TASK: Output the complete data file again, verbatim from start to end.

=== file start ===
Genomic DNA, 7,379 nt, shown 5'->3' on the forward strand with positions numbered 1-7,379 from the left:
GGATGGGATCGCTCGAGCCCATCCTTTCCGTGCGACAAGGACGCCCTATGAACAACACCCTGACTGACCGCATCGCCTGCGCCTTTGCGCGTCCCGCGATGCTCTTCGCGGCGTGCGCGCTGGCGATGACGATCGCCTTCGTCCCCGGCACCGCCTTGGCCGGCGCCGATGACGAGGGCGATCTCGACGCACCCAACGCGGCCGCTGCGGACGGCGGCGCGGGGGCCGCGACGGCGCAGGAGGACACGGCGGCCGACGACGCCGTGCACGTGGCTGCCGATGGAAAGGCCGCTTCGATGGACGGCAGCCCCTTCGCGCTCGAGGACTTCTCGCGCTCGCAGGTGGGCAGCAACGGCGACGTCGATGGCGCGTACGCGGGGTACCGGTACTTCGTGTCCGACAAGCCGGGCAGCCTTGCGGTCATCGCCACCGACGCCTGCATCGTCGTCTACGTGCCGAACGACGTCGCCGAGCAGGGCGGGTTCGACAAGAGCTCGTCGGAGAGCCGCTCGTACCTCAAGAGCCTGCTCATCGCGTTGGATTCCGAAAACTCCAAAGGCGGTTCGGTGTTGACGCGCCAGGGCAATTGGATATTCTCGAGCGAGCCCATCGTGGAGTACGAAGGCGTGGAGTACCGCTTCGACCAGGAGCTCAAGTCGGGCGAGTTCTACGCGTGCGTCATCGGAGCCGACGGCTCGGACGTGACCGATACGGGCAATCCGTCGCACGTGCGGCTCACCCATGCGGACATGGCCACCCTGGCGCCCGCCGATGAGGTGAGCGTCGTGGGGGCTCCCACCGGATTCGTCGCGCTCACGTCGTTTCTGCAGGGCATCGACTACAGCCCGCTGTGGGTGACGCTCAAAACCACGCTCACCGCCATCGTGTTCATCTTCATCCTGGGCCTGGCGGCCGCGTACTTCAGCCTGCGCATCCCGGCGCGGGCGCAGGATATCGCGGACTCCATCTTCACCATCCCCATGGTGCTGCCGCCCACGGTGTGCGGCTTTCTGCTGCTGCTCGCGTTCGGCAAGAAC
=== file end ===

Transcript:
Genomic DNA, 7,379 nt, shown 5'->3' on the forward strand with positions numbered 1-7,379 from the left:
GGATGGGATCGCTCGAGCCCATCCTTTCCGTGCGACAAGGACGCCCTATGAACAACACCCTGACTGACCGCATCGCCTGCGCCTTTGCGCGTCCCGCGATGCTCTTCGCGGCGTGCGCGCTGGCGATGACGATCGCCTTCGTCCCCGGCACCGCCTTGGCCGGCGCCGATGACGAGGGCGATCTCGACGCACCCAACGCGGCCGCTGCGGACGGCGGCGCGGGGGCCGCGACGGCGCAGGAGGACACGGCGGCCGACGACGCCGTGCACGTGGCTGCCGATGGAAAGGCCGCTTCGATGGACGGCAGCCCCTTCGCGCTCGAGGACTTCTCGCGCTCGCAGGTGGGCAGCAACGGCGACGTCGATGGCGCGTACGCGGGGTACCGGTACTTCGTGTCCGACAAGCCGGGCAGCCTTGCGGTCATCGCCACCGACGCCTGCATCGTCGTCTACGTGCCGAACGACGTCGCCGAGCAGGGCGGGTTCGACAAGAGCTCGTCGGAGAGCCGCTCGTACCTCAAGAGCCTGCTCATCGCGTTGGATTCCGAAAACTCCAAAGGCGGTTCGGTGTTGACGCGCCAGGGCAATTGGATATTCTCGAGCGAGCCCATCGTGGAGTACGAAGGCGTGGAGTACCGCTTCGACCAGGAGCTCAAGTCGGGCGAGTTCTACGCGTGCGTCATCGGAGCCGACGGCTCGGACGTGACCGATACGGGCAATCCGTCGCACGTGCGGCTCACCCATGCGGACATGGCCACCCTGGCGCCCGCCGATGAGGTGAGCGTCGTGGGGGCTCCCACCGGATTCGTCGCGCTCACGTCGTTTCTGCAGGGCATCGACTACAGCCCGCTGTGGGTGACGCTCAAAACCACGCTCACCGCCATCGTGTTCATCTTCATCCTGGGCCTGGCGGCCGCGTACTTCAGCCTGCGCATCCCGGCGCGGGCGCAGGATATCGCGGACTCCATCTTCACCATCCCCATGGTGCTGCCGCCCACGGTGTGCGGCTTTCTGCTGCTGCTCGCGTTCGGCAAGAAC